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To think everyone's children can't be "very bright"

(240 Posts)
DrinkFromMyFountain Fri 13-Sep-13 19:25:51

Because a good 80% or posters/people in RL seem to refer to their kids as "very bright", surely 80% of kids can't be above average?

As the proud mother of a three month old I'm not fussed if my DS is "bright" or not, if he isn't academic I'm sure he will have other talents!

I hereby declare I shan't constantly boast about how bright he is unless he is a full in genius grin. As my mother always said, there is nothing wrong with being average.

HandragsAndGladbags Fri 13-Sep-13 19:27:13

Ah well my are the brightest so this isn't an issue for me wink

All kids are bright in their own way, it doesn't have to mean academic.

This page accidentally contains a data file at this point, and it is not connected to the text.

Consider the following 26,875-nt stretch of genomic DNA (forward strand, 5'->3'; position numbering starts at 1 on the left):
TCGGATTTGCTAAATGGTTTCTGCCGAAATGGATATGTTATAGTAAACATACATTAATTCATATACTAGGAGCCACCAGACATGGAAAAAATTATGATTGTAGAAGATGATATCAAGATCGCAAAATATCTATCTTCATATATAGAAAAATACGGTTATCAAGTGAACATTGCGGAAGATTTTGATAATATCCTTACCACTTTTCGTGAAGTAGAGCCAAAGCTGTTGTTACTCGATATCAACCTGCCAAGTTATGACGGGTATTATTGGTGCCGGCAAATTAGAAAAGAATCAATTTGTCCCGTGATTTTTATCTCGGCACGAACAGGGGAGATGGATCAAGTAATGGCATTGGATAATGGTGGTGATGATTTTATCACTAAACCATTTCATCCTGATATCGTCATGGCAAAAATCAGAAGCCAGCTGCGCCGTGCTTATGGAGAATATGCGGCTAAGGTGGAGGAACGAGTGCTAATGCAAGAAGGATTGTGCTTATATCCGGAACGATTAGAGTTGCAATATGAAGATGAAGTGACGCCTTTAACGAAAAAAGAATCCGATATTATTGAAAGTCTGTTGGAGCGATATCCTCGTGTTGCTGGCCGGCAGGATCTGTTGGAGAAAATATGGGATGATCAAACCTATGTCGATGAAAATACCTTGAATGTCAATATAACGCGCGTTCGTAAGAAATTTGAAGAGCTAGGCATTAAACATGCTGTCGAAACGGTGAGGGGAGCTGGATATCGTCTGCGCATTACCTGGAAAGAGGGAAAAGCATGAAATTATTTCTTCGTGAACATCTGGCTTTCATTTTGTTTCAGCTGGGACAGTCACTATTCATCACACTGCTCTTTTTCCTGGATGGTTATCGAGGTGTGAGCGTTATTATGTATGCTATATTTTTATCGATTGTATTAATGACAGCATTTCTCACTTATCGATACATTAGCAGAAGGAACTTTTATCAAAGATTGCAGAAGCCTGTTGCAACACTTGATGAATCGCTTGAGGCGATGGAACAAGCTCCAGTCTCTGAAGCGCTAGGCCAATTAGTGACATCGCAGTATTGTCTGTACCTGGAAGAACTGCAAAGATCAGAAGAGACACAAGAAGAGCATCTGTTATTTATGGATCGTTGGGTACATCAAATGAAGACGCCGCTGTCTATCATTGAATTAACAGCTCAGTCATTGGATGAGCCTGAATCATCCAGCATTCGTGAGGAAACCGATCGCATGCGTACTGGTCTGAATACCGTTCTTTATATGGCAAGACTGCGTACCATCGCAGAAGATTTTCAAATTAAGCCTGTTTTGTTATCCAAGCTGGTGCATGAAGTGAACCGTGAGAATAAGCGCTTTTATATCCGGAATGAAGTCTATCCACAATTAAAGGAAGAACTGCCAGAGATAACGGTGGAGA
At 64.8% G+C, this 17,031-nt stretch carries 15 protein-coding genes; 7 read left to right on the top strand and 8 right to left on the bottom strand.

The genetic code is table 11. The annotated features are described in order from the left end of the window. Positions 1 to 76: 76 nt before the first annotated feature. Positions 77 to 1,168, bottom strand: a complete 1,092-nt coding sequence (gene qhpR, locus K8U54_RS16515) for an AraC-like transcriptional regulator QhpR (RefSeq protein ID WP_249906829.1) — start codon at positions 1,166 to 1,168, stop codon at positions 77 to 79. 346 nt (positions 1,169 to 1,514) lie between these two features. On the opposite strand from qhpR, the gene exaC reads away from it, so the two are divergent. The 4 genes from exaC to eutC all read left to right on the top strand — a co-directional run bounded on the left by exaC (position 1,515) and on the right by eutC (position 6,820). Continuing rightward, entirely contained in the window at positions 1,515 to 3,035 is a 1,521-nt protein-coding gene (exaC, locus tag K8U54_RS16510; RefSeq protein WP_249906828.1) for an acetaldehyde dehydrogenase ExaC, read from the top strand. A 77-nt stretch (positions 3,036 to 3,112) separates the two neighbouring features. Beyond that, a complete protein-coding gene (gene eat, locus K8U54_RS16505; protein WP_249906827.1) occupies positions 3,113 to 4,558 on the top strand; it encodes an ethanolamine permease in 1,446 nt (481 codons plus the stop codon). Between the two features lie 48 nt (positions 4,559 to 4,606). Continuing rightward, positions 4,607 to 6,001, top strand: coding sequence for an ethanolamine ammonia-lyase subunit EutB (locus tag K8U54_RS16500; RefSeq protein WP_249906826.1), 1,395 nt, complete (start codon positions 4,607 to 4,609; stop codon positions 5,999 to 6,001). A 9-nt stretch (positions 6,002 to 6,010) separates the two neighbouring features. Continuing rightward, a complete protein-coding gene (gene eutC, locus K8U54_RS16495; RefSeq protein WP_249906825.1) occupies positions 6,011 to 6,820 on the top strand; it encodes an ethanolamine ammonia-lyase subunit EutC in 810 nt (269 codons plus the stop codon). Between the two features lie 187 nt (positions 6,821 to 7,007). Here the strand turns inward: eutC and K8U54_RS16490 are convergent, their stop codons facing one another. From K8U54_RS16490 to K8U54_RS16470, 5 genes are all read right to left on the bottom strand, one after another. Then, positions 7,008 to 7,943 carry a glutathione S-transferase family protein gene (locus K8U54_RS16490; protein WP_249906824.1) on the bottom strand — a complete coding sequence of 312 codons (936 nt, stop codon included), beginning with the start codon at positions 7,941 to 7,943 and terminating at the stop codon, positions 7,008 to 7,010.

Tinlegs Fri 13-Sep-13 19:28:31

As a teacher, I notice that actually far more children have low self esteem and expect too little of themselves. I would love it if they all saw themselves as bright and worked to achieve high goals. Parents should want their children to excel and be happy, not just outperform the neighbours.

Stropzilla Fri 13-Sep-13 19:29:08

Mine is. So there wink .

SummerRain Fri 13-Sep-13 19:30:18

One of mine isn't, the other two are (when it comes to iq tests and standardised tests anyway, not so much at the day to day stuff)

My not bright child will probably have the beat outcome in life though so I don't think it means much tbh.